Katavi National Park was gazetted in 1974 and is located in Western Tanzania. It is a very remote park that is less frequently visited than other Tanzanian National Parks. The park is approximately 4,471 square kilometers (1,727 sq miles) in area, which makes it the third largest National Park in Tanzania. The park encompasses the Katuma River and the seasonal Lake Katavi and Lake Chada floodplains.
Wildlife features include large animal herds, particularly of Cape Buffalo and elephant, plus along the Katuma river, crocodiles and hippos which upon annual dry seasons results in mudholes that can be packed with hundreds of hippos. Some sources claim a very high biodiversity in the park, although there are also reports of wildlife decline due to illegal hunting and poaching, presumably ‘bushmeat’ sustenance. In general, what is probably most noteworthy feature of Katavi versus other Tanzania Parks is that it lacks human visitors and jeeps conducting game drives.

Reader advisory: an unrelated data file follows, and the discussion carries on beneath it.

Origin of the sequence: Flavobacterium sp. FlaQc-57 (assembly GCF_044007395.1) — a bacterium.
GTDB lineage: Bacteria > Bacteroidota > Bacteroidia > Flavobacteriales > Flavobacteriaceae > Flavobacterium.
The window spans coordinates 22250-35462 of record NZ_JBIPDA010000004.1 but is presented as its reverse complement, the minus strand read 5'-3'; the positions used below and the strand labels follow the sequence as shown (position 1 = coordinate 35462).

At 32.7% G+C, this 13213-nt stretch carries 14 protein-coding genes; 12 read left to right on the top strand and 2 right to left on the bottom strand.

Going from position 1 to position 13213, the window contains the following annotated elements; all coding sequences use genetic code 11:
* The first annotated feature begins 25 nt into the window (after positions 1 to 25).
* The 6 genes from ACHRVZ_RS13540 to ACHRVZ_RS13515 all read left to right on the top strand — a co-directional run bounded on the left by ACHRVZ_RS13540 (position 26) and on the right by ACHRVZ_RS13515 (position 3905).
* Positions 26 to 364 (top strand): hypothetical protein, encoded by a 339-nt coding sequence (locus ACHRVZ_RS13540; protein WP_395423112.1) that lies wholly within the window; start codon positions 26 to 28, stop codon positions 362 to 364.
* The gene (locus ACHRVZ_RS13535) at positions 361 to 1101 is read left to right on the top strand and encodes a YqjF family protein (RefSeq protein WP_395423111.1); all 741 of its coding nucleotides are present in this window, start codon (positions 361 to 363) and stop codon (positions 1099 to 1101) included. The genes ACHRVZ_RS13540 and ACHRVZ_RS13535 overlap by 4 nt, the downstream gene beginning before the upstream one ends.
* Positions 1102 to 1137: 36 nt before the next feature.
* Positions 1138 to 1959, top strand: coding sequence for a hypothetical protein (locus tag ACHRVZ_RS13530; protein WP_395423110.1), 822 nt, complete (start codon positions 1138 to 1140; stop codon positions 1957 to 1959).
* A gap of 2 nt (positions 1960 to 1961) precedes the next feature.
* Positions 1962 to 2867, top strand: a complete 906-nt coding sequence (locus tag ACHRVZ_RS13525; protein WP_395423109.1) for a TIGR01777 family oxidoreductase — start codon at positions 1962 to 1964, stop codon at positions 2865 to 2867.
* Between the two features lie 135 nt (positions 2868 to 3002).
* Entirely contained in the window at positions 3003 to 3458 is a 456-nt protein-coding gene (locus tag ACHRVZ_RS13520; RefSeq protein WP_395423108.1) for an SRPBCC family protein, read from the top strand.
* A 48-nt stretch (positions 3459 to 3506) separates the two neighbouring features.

Visitors to the park on an annual basis is unclear, except that in comparison to better known parks, is very low. From varying website claims, the number of visitors appears to be anywhere from 300-500 visitors/year. A survey of the actual rooms sold by the available ‘Safari’ style accommodations might reveal the number to be slightly higher, but based on total room count and season length, an upper limit can also be estimated. In addition to a public campsite (located at SO 06’39’19.1 E0 031’08’07.9), as of 2006, there were only two camps permitted to operate at Katavi, namely the Chada and the Foxes. These camps each have a visitor capacity limit of approximately one dozen.
Access to the park
Getting to Katavi for visitors will likely be arranged by the hosting camp, with one of the available charter flight services being Safari Aviation. All flights will require landing on the Katavi grass airstrip which has very minimal services. It is very approximately a two hour flight from Katavi to Daar Es Salaam via a small, bush-compatible light aircraft